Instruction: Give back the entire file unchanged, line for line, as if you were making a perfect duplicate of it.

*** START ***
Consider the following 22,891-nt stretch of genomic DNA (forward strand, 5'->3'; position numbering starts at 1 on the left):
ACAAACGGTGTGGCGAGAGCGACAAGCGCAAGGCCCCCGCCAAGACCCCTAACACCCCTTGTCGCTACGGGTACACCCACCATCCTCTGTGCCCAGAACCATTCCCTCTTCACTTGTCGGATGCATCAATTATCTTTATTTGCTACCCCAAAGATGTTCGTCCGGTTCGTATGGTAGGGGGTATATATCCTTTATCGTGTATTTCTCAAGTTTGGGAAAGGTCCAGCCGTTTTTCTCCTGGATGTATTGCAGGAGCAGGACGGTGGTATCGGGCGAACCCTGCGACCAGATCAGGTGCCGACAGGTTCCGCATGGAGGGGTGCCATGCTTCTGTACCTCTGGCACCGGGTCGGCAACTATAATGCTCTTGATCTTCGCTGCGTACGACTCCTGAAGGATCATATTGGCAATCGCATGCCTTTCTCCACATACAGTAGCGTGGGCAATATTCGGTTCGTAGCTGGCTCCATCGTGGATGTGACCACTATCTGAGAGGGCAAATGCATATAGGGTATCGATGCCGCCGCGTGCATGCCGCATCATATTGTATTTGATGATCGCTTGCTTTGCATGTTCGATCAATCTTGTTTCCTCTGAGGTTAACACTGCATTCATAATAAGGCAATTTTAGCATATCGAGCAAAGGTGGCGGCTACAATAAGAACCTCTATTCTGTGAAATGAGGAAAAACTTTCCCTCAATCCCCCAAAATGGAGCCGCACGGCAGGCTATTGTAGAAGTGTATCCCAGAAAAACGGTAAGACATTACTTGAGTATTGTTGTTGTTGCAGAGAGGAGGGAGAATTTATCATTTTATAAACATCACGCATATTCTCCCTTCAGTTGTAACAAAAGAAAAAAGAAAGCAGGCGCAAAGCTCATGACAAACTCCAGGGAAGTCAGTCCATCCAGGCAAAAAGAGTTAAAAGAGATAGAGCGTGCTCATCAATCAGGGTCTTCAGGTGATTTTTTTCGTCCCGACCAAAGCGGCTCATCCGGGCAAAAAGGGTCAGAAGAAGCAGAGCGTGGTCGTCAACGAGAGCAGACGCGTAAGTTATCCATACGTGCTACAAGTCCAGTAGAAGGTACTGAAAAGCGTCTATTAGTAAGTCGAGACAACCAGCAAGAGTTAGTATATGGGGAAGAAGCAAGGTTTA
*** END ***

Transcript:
Consider the following 22,891-nt stretch of genomic DNA (forward strand, 5'->3'; position numbering starts at 1 on the left):
ACAAACGGTGTGGCGAGAGCGACAAGCGCAAGGCCCCCGCCAAGACCCCTAACACCCCTTGTCGCTACGGGTACACCCACCATCCTCTGTGCCCAGAACCATTCCCTCTTCACTTGTCGGATGCATCAATTATCTTTATTTGCTACCCCAAAGATGTTCGTCCGGTTCGTATGGTAGGGGGTATATATCCTTTATCGTGTATTTCTCAAGTTTGGGAAAGGTCCAGCCGTTTTTCTCCTGGATGTATTGCAGGAGCAGGACGGTGGTATCGGGCGAACCCTGCGACCAGATCAGGTGCCGACAGGTTCCGCATGGAGGGGTGCCATGCTTCTGTACCTCTGGCACCGGGTCGGCAACTATAATGCTCTTGATCTTCGCTGCGTACGACTCCTGAAGGATCATATTGGCAATCGCATGCCTTTCTCCACATACAGTAGCGTGGGCAATATTCGGTTCGTAGCTGGCTCCATCGTGGATGTGACCACTATCTGAGAGGGCAAATGCATATAGGGTATCGATGCCGCCGCGTGCATGCCGCATCATATTGTATTTGATGATCGCTTGCTTTGCATGTTCGATCAATCTTGTTTCCTCTGAGGTTAACACTGCATTCATAATAAGGCAATTTTAGCATATCGAGCAAAGGTGGCGGCTACAATAAGAACCTCTATTCTGTGAAATGAGGAAAAACTTTCCCTCAATCCCCCAAAATGGAGCCGCACGGCAGGCTATTGTAGAAGTGTATCCCAGAAAAACGGTAAGACATTACTTGAGTATTGTTGTTGTTGCAGAGAGGAGGGAGAATTTATCATTTTATAAACATCACGCATATTCTCCCTTCAGTTGTAACAAAAGAAAAAAGAAAGCAGGCGCAAAGCTCATGACAAACTCCAGGGAAGTCAGTCCATCCAGGCAAAAAGAGTTAAAAGAGATAGAGCGTGCTCATCAATCAGGGTCTTCAGGTGATTTTTTTCGTCCCGACCAAAGCGGCTCATCCGGGCAAAAAGGGTCAGAAGAAGCAGAGCGTGGTCGTCAACGAGAGCAGACGCGTAAGTTATCCATACGTGCTACAAGTCCAGTAGAAGGTACTGAAAAGCGTCTATTAGTAAGTCGAGACAACCAGCAAGAGTTAGTATATGGGGAAGAAGCAAGGTTTA